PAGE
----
pull out a debit or credit card and not think anything
But only 17 out of 25 major banks, like Chase and Bank of America, extend that protection to debit card PIN purchases or ATM withdrawals. According to a report from Javelin Strategy and Research, institutions including Citizens Bank and PNC don’t cover these types of transactions.
Under the Electronic Fund Transfer Act, consumers aren’t responsible for more than $50 if a lost debit card or fraudulent charge is reported within two days. If the loss is reported 60 days after a statement containing fraudulent charges is mailed, a consumer’s liability jumps to $500. If an unauthorized debit transaction is reported more than 60 days after the statement is mailed to the consumer, the damage can be unlimited.
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These days, many financial institutions will catch bogus charges before you do. Still, check your statements regularly. No, really, check your statements. Notify your bank of anything suspicious. Sign up for and don’t ignore text alerts from your bank that let you know whenever unusual transactions are made.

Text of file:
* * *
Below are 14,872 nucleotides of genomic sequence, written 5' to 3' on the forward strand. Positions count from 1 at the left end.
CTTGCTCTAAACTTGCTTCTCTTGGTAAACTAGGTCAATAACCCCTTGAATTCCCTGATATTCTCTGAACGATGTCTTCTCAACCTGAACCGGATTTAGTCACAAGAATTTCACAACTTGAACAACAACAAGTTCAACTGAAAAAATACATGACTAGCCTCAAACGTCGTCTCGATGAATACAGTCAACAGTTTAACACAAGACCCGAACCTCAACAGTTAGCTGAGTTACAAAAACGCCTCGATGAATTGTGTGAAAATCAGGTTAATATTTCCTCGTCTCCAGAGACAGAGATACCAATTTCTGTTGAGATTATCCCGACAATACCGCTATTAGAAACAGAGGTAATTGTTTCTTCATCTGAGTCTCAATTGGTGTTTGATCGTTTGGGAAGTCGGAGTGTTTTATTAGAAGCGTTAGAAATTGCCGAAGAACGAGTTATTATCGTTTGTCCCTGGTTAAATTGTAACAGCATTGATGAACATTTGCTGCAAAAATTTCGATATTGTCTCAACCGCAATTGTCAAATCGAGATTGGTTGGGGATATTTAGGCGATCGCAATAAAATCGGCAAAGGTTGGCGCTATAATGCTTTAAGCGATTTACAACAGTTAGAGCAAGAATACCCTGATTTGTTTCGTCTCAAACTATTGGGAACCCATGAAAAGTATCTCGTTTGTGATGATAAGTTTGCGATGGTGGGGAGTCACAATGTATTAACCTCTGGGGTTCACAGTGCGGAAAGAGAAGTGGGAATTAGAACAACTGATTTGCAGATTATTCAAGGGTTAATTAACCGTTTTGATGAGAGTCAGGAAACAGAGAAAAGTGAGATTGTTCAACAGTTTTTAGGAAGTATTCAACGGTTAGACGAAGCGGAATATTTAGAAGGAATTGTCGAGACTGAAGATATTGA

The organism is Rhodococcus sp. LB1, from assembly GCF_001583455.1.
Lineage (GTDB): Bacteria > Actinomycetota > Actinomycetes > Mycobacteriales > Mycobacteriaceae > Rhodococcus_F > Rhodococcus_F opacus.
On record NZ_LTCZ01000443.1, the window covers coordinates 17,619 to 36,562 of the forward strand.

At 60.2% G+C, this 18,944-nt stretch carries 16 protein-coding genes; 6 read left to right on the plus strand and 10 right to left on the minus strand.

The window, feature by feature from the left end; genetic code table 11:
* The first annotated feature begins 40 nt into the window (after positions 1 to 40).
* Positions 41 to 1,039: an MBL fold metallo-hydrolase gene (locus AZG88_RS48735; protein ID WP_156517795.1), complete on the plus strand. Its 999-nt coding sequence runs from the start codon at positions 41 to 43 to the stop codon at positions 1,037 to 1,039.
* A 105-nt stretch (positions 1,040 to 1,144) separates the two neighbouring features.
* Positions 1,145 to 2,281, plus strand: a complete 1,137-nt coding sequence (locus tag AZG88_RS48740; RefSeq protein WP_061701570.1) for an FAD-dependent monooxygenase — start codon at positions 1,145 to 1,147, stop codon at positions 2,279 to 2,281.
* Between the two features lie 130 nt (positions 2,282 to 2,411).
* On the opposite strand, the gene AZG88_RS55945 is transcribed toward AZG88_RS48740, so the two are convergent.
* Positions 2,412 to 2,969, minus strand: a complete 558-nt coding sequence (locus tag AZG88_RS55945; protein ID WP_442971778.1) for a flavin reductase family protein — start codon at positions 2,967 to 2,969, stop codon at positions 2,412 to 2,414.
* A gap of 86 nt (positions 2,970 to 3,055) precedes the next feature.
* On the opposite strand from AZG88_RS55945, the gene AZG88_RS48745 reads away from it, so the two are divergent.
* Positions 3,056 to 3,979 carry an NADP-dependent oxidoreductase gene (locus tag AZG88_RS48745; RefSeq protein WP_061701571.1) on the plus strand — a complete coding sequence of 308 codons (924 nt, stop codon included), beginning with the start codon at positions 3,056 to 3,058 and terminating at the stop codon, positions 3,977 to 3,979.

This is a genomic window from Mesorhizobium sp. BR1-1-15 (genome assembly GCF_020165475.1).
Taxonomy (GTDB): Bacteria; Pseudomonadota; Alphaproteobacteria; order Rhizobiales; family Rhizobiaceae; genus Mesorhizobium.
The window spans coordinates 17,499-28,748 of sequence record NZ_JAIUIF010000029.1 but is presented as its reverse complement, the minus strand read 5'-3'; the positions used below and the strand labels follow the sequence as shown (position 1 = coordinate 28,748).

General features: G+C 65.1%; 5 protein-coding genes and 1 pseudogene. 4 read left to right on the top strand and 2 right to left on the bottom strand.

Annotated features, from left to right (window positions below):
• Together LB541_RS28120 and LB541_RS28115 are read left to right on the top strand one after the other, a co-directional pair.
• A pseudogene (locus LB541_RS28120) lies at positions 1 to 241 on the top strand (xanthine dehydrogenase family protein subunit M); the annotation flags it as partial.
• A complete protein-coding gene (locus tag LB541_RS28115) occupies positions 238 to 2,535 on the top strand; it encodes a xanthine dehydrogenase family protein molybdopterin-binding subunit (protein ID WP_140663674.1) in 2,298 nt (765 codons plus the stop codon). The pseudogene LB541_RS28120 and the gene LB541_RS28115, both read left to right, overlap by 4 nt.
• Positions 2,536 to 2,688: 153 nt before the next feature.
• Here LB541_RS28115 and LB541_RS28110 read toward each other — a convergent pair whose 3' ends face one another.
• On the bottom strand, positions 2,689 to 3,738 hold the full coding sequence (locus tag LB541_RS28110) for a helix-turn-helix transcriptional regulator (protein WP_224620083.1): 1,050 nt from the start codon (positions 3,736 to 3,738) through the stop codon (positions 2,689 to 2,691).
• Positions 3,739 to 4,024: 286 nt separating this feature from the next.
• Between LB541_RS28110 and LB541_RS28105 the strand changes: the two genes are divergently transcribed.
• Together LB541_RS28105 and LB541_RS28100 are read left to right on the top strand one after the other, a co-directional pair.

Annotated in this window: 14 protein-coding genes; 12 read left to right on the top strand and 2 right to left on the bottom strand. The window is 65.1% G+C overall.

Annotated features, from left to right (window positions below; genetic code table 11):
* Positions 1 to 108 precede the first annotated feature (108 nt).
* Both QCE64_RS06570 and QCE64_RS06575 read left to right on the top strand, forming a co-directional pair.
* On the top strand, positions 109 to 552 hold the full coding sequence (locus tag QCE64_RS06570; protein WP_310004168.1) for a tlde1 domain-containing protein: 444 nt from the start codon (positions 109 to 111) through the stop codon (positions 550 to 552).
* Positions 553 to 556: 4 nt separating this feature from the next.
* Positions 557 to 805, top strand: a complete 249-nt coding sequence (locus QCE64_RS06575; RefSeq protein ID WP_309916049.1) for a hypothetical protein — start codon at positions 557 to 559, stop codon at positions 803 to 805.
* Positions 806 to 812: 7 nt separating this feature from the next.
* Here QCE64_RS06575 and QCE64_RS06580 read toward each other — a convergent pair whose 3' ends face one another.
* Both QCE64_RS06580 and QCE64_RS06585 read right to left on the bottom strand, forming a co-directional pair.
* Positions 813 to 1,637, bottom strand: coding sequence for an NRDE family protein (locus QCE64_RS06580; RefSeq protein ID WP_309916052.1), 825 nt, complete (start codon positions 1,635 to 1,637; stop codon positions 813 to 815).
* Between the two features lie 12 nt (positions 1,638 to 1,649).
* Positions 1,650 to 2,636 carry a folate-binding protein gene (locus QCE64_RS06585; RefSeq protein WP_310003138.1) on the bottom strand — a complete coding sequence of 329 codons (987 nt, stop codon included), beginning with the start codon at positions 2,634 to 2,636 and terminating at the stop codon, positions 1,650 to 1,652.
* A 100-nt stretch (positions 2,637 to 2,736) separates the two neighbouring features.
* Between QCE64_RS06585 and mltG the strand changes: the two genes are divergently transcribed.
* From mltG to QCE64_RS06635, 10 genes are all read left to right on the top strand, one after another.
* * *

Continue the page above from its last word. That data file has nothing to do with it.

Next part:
If you do spot something fishy, contact your bank immediately. The FTC recommends following up with a certified letter detailing the fraudulent charge so there’s a record of when you notified them. of it.t should be noted that although debit cards may be convenient and fast, they are not as safe as credit cards. To illustrate, if a credit card is lost or stolen federal law limits liability to $50 in unauthorized charges. On the other hand, if a debit card is lost or stolen and not reported within two days of discovering it the card holder could be responsible for up to $500. If the cardholder fails to report it within 60 days, they could take the entire loss. I was unaware of these stipulations prior to reading "What to Know Before you Spend Cyberdough". The author, Ellen Stark, advises to guard the debit card as closely as actual cash or checks would be...